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Republic of Ireland: At least 200,000 people missed essential surgery due to Covid, conference told

At least 200,000 people missed out on essential surgery as a result of the Covid-19 pandemic, with many enduring “misery and daily pain” as a result, a conference has heard.

Both scheduled and emergency surgery levels dropped by 20% during the pandemic, suggesting there is now significant pent-up demand for treatment, according to the national clinical lead in surgery, Prof Deborah McNamara.

Almost 343,000 people are waiting to see a surgeon for the first time, 100,000 of whom have been on a waiting list for more than 18 months, she told the conference on outcomes from the pandemic at the Royal College of Surgeons in Ireland (RCSI).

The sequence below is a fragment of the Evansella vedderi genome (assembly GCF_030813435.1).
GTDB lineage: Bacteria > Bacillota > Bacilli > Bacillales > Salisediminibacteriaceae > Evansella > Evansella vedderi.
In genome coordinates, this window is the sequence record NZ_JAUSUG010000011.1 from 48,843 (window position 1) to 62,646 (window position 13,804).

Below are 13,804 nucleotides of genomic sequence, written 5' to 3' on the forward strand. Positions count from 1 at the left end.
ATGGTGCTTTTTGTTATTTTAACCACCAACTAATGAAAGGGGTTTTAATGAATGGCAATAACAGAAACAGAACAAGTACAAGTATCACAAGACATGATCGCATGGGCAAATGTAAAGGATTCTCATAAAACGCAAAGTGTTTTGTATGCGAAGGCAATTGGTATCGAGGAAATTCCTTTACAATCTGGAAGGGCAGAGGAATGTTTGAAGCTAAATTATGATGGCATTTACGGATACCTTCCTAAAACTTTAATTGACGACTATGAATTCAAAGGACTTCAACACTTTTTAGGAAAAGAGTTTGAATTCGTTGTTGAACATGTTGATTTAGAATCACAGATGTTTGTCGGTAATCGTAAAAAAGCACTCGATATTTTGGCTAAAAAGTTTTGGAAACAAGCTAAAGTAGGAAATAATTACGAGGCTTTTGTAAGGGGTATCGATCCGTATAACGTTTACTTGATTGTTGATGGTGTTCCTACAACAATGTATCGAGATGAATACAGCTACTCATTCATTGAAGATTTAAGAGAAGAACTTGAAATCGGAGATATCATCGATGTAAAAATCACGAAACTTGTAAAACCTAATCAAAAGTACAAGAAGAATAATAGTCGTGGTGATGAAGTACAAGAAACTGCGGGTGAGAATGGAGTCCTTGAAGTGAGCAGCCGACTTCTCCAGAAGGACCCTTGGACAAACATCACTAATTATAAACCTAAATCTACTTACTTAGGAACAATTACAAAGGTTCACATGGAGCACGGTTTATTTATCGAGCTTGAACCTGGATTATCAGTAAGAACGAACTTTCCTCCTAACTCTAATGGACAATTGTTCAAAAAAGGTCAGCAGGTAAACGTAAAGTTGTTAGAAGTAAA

This was only the start of delays for patients, she pointed out, as they have to wait again for their procedure to be carried out. Currently, more than 71,000 patients are waiting for surgery, a fifth of whom have been on the list for more than a year.

Long-waiting patients needing complex surgery have been disproportionately affected, she said, as the system focused on treating “quick-win” procedures such as endoscopies. The amount of day-case work carried out by hospitals is back to 84 per cent of 2017 levels, yet complex care remains at only 67 per cent, she pointed out. Patients waiting for surgery were enduring a “huge amount of misery” that remains unquantified, according to Prof McNamara.

The pandemic resulted in some positive changes, she said, including shorter hospital stays, a greater role for physician associates and a generational change in the use of IT. However, it also led to greater constriction in the capacity for scheduled surgery, and greater seasonal variations in demand.

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Source: The Irish Times, 26 April 2022


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